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Study: Cohabiting Men Not Completely Committed to Partner

couple at homeA new study has found that when a young couple decides to move in together, the woman thinks this means the relationship is getting more serious, but a majority of young men say they don't see it quite the same way.

According to W. Bradford Wilcox, director of the National Marriage Project at the University of Virginia, a new paper from RAND reports a surprising disparity in commitment levels between men and women who cohabit.

In their study, sociologists Michael Pollard and Kathleen Mullan Harris asked respondents "how committed are you to your relationship with [partner]?” with responses ranging from 1 (“completely committed”) to 5 (“not at all committed”). Further, respondents were asked how likely their relationships with their partners were permanent, ranging from 1 (“almost certain”) to 5 (“almost no chance”).

They found that the majority of cohabiting men (52%) are not "almost certain" that their relationship is permanent. In addition, a large minority (41%) say they are not "completely committed" to their live-in girlfriend.

This is in stark contrast to cohabiting women who are much more committed to the relationship than their partners. Only 39 percent of women say they are not "absolutely certain" that their relationship will last and only 26 percent say they're not "completely committed."

These results show a considerable divide between what men and women expect from one another who enter into a cohabiting relationship.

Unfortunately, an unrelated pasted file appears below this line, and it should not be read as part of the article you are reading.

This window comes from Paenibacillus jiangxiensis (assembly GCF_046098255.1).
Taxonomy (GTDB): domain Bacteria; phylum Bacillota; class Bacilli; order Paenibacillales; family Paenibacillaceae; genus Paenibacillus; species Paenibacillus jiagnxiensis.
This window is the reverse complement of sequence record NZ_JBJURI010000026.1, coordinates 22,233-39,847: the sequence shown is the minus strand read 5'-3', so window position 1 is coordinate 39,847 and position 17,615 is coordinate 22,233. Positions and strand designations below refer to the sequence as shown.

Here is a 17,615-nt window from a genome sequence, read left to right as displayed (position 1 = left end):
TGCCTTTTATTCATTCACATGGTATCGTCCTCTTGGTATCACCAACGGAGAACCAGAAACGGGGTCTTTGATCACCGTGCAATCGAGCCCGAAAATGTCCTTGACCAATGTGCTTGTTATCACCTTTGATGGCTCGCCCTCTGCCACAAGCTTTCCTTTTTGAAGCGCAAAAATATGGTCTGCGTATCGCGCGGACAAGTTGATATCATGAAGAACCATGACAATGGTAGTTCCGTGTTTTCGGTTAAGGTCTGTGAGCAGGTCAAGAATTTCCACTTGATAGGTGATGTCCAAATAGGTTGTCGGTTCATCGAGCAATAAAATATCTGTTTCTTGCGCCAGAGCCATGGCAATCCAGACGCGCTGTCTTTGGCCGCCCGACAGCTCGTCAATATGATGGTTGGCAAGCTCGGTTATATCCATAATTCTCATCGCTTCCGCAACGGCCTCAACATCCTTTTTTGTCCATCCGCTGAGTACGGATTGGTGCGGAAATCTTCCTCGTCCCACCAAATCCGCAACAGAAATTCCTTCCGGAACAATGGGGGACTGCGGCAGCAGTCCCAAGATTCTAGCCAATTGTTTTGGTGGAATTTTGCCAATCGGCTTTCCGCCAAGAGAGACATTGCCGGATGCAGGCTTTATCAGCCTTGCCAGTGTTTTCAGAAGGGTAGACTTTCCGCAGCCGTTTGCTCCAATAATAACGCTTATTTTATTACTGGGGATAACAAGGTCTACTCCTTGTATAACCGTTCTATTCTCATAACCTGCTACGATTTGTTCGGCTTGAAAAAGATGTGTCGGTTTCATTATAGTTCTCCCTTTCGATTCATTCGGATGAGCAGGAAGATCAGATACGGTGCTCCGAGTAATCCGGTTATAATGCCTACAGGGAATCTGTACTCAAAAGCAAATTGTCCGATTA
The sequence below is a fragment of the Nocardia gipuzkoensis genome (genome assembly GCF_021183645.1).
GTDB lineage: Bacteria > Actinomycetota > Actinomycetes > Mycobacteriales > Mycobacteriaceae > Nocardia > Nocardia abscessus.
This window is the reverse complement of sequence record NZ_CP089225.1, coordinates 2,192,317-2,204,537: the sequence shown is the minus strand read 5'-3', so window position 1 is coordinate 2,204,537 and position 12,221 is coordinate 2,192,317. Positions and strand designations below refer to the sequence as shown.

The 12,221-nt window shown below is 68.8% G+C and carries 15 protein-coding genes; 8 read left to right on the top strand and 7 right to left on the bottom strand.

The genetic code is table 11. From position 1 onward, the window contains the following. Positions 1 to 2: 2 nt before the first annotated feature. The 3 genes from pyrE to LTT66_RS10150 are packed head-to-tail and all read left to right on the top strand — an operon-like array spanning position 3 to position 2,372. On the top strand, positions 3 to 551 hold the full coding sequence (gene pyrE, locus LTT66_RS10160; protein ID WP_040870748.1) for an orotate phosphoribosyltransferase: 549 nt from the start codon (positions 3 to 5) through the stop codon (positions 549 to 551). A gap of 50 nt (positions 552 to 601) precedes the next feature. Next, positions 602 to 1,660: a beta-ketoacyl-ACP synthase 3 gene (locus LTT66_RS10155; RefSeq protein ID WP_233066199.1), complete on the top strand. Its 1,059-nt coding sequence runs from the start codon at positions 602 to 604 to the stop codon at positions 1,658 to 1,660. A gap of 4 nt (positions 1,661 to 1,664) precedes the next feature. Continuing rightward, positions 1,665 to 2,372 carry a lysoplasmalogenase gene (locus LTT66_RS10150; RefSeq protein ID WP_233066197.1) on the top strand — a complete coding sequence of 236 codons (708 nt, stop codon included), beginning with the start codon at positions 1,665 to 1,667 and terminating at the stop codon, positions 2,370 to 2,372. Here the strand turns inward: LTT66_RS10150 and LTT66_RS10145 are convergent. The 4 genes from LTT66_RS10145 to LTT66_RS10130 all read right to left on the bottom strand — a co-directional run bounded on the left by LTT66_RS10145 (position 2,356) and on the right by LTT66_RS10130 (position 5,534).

"This study's findings about low commitment and the gender mismatch in cohabiting adults' expectations suggest three cautionary notes for young adults considering moving in together," Wilcox writes.

First, he urges couples to talk about the future with women warned to be aware that cohabiting can be an obstacle rather than a precursor to marriage.

Second, couples should share common goals for their relationship. This is important, Wilcox says, because " . . . given the disparate purpose cohabitation now serves --different people see it variously as a courtship phase, an economical way to save on rent, a venue for convenient sex, a prelude to getting serious, or an alternative to marriage -- young adults often end up living with someone who doesn't share their relational goals."

Third, be careful not to "slide into marriage," he says. "The only thing worse than being in a relationship for years with an uncommitted person, it would seem, is marrying one."

Research has found that some couples get married just because it's what everyone expects, but if they don't purposely decide to deepen their commitment to one another, they're much more likely to end up divorced.

This is evidenced by studies which found that women who cohabit prior to engagement are 40 percent more likely to divorce than women who did not cohabit; however, couples who cohabit after an engagement do not face a higher risk of divorce. This is because the latter have decided to deepen their commitment before cohabiting, rather than the former who simply "slides" into marriage because it's expected.

Researchers have found that "sliders" are more likely than "deciders" to cohabit prior to an engagement, and to have trouble in their marriage if they go on to tie the knot, Wilcox reports.  Whereas couples who move in together after a public engagement or wedding are more likely to enjoy a shared commitment that will enable their relationship to last.

"So, given the low levels of commitment and the gender mismatch in expectations often found among today's cohabiting couples, young men and especially women who aspire to a strong and stable marriage should take caution when considering moving in together." Wilcox advises.

"A live-in relationship that begins brightly, but without the benefit of a serious shared commitment, often ends on a dark note."

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